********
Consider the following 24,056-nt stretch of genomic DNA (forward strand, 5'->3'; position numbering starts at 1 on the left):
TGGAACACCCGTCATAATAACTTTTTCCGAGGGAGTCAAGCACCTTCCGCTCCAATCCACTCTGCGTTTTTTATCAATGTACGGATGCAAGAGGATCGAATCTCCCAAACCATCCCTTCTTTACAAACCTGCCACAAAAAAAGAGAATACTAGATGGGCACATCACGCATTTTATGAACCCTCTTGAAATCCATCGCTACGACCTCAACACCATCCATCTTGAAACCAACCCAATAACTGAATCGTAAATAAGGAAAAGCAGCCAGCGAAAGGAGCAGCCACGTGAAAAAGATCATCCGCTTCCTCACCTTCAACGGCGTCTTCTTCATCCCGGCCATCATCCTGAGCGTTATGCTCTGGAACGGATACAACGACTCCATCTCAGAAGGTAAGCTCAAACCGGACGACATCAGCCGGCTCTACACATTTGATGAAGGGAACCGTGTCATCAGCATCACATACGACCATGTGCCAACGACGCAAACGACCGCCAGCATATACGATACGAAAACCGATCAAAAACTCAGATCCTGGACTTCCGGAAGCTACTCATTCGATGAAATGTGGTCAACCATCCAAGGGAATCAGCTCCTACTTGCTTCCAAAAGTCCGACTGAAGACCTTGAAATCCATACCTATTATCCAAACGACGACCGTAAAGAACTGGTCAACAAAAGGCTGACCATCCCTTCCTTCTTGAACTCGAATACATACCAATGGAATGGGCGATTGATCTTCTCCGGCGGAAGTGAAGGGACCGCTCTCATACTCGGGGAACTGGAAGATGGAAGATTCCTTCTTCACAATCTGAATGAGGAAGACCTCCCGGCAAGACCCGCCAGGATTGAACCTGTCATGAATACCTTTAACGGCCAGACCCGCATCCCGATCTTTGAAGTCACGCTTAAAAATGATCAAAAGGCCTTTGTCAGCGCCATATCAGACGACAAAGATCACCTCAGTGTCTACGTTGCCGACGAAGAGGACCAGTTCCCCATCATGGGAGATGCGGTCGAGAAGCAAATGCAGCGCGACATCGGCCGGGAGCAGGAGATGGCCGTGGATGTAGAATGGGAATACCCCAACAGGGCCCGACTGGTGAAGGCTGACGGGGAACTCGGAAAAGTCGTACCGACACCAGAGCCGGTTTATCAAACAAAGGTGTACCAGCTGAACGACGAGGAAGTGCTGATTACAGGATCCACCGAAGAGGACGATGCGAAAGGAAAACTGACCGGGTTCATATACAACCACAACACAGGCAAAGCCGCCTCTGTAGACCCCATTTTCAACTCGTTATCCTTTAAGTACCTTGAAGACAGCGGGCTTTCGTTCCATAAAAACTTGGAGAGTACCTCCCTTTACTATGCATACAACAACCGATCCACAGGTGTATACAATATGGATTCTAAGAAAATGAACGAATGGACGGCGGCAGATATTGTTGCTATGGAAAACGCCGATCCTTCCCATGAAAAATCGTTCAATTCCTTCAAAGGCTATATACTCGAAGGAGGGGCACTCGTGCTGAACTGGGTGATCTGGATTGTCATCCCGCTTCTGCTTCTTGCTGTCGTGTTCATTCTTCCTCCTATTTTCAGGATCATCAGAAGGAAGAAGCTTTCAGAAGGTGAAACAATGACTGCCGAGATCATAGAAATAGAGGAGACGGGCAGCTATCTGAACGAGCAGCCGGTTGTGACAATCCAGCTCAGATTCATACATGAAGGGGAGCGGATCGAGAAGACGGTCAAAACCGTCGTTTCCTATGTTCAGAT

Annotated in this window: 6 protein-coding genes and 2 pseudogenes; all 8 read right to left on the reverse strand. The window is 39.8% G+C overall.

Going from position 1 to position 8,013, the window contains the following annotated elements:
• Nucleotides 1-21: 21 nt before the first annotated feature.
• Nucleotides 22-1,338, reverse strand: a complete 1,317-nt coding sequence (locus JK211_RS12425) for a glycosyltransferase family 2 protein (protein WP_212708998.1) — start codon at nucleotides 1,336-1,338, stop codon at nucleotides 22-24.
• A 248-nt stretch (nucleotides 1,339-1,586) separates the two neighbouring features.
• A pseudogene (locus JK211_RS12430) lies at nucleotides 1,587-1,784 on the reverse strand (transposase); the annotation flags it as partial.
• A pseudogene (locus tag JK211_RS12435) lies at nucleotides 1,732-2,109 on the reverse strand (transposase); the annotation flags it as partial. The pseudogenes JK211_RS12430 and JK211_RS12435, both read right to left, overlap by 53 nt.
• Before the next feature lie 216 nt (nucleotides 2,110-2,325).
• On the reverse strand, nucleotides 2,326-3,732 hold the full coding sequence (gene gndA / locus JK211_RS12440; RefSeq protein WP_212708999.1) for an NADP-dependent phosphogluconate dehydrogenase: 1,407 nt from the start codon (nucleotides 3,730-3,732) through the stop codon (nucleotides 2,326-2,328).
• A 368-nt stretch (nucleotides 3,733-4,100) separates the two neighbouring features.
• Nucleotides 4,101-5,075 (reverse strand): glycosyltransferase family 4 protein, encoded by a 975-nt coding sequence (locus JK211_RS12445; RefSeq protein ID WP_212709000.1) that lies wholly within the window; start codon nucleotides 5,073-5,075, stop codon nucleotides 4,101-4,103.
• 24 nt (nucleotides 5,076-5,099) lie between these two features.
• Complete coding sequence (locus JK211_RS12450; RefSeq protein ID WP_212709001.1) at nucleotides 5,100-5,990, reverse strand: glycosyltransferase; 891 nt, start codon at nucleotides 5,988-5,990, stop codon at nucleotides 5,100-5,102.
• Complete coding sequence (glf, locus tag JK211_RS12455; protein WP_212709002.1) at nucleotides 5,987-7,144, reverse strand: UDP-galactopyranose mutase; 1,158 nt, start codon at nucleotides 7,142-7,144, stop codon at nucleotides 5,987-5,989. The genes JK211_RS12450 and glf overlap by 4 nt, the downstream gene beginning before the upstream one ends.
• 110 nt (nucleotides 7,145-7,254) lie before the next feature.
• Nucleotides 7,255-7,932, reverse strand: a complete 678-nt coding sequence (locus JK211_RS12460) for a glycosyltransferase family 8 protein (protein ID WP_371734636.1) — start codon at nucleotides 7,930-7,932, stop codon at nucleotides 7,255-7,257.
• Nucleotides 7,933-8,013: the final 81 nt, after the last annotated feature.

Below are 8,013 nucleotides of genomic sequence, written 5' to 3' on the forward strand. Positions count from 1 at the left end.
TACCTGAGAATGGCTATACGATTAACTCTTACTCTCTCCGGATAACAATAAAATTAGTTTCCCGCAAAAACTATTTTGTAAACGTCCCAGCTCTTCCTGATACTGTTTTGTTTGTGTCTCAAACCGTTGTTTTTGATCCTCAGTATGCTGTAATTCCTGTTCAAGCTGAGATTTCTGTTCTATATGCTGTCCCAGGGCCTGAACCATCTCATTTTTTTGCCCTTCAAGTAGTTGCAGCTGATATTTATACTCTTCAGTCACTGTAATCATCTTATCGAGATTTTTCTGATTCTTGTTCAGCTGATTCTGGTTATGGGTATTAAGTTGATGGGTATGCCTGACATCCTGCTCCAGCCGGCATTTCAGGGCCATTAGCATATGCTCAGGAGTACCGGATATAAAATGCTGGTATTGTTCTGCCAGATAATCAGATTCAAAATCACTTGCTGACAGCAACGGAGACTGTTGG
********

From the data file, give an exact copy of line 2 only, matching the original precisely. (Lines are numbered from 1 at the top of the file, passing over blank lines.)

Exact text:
TGGAACACCCGTCATAATAACTTTTTCCGAGGGAGTCAAGCACCTTCCGCTCCAATCCACTCTGCGTTTTTTATCAATGTACGGATGCAAGAGGATCGAATCTCCCAAACCATCCCTTCTTTACAAACCTGCCACAAAAAAAGAGAATACTAGATGGGCACATCACGCATTTTATGAACCCTCTTGAAATCCATCGCTACGACCTCAACACCATCCATCTTGAAACCAACCCAATAACTGAATCGTAAATAAGGAAAAGCAGCCAGCGAAAGGAGCAGCCACGTGAAAAAGATCATCCGCTTCCTCACCTTCAACGGCGTCTTCTTCATCCCGGCCATCATCCTGAGCGTTATGCTCTGGAACGGATACAACGACTCCATCTCAGAAGGTAAGCTCAAACCGGACGACATCAGCCGGCTCTACACATTTGATGAAGGGAACCGTGTCATCAGCATCACATACGACCATGTGCCAACGACGCAAACGACCGCCAGCATATACGATACGAAAACCGATCAAAAACTCAGATCCTGGACTTCCGGAAGCTACTCATTCGATGAAATGTGGTCAACCATCCAAGGGAATCAGCTCCTACTTGCTTCCAAAAGTCCGACTGAAGACCTTGAAATCCATACCTATTATCCAAACGACGACCGTAAAGAACTGGTCAACAAAAGGCTGACCATCCCTTCCTTCTTGAACTCGAATACATACCAATGGAATGGGCGATTGATCTTCTCCGGCGGAAGTGAAGGGACCGCTCTCATACTCGGGGAACTGGAAGATGGAAGATTCCTTCTTCACAATCTGAATGAGGAAGACCTCCCGGCAAGACCCGCCAGGATTGAACCTGTCATGAATACCTTTAACGGCCAGACCCGCATCCCGATCTTTGAAGTCACGCTTAAAAATGATCAAAAGGCCTTTGTCAGCGCCATATCAGACGACAAAGATCACCTCAGTGTCTACGTTGCCGACGAAGAGGACCAGTTCCCCATCATGGGAGATGCGGTCGAGAAGCAAATGCAGCGCGACATCGGCCGGGAGCAGGAGATGGCCGTGGATGTAGAATGGGAATACCCCAACAGGGCCCGACTGGTGAAGGCTGACGGGGAACTCGGAAAAGTCGTACCGACACCAGAGCCGGTTTATCAAACAAAGGTGTACCAGCTGAACGACGAGGAAGTGCTGATTACAGGATCCACCGAAGAGGACGATGCGAAAGGAAAACTGACCGGGTTCATATACAACCACAACACAGGCAAAGCCGCCTCTGTAGACCCCATTTTCAACTCGTTATCCTTTAAGTACCTTGAAGACAGCGGGCTTTCGTTCCATAAAAACTTGGAGAGTACCTCCCTTTACTATGCATACAACAACCGATCCACAGGTGTATACAATATGGATTCTAAGAAAATGAACGAATGGACGGCGGCAGATATTGTTGCTATGGAAAACGCCGATCCTTCCCATGAAAAATCGTTCAATTCCTTCAAAGGCTATATACTCGAAGGAGGGGCACTCGTGCTGAACTGGGTGATCTGGATTGTCATCCCGCTTCTGCTTCTTGCTGTCGTGTTCATTCTTCCTCCTATTTTCAGGATCATCAGAAGGAAGAAGCTTTCAGAAGGTGAAACAATGACTGCCGAGATCATAGAAATAGAGGAGACGGGCAGCTATCTGAACGAGCAGCCGGTTGTGACAATCCAGCTCAGATTCATACATGAAGGGGAGCGGATCGAGAAGACGGTCAAAACCGTCGTTTCCTATGTTCAGAT